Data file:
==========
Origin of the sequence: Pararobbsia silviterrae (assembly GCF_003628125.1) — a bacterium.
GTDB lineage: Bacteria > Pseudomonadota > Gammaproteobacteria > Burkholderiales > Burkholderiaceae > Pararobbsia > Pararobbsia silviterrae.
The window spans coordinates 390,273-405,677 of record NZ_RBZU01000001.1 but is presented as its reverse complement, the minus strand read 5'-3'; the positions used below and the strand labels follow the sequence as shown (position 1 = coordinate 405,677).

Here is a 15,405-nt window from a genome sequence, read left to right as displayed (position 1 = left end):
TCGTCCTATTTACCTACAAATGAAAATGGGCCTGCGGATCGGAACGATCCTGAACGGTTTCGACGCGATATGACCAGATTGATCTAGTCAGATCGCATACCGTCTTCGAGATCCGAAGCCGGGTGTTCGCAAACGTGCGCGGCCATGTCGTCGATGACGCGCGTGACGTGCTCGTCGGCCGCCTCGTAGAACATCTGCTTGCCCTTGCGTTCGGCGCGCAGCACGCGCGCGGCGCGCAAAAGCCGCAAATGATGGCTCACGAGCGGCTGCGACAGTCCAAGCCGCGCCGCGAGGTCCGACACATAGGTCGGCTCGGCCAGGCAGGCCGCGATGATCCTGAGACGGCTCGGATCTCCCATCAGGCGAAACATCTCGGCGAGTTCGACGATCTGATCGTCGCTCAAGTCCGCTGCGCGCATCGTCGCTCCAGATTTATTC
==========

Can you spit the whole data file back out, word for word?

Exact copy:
Origin of the sequence: Pararobbsia silviterrae (assembly GCF_003628125.1) — a bacterium.
GTDB lineage: Bacteria > Pseudomonadota > Gammaproteobacteria > Burkholderiales > Burkholderiaceae > Pararobbsia > Pararobbsia silviterrae.
The window spans coordinates 390,273-405,677 of record NZ_RBZU01000001.1 but is presented as its reverse complement, the minus strand read 5'-3'; the positions used below and the strand labels follow the sequence as shown (position 1 = coordinate 405,677).

Here is a 15,405-nt window from a genome sequence, read left to right as displayed (position 1 = left end):
TCGTCCTATTTACCTACAAATGAAAATGGGCCTGCGGATCGGAACGATCCTGAACGGTTTCGACGCGATATGACCAGATTGATCTAGTCAGATCGCATACCGTCTTCGAGATCCGAAGCCGGGTGTTCGCAAACGTGCGCGGCCATGTCGTCGATGACGCGCGTGACGTGCTCGTCGGCCGCCTCGTAGAACATCTGCTTGCCCTTGCGTTCGGCGCGCAGCACGCGCGCGGCGCGCAAAAGCCGCAAATGATGGCTCACGAGCGGCTGCGACAGTCCAAGCCGCGCCGCGAGGTCCGACACATAGGTCGGCTCGGCCAGGCAGGCCGCGATGATCCTGAGACGGCTCGGATCTCCCATCAGGCGAAACATCTCGGCGAGTTCGACGATCTGATCGTCGCTCAAGTCCGCTGCGCGCATCGTCGCTCCAGATTTATTC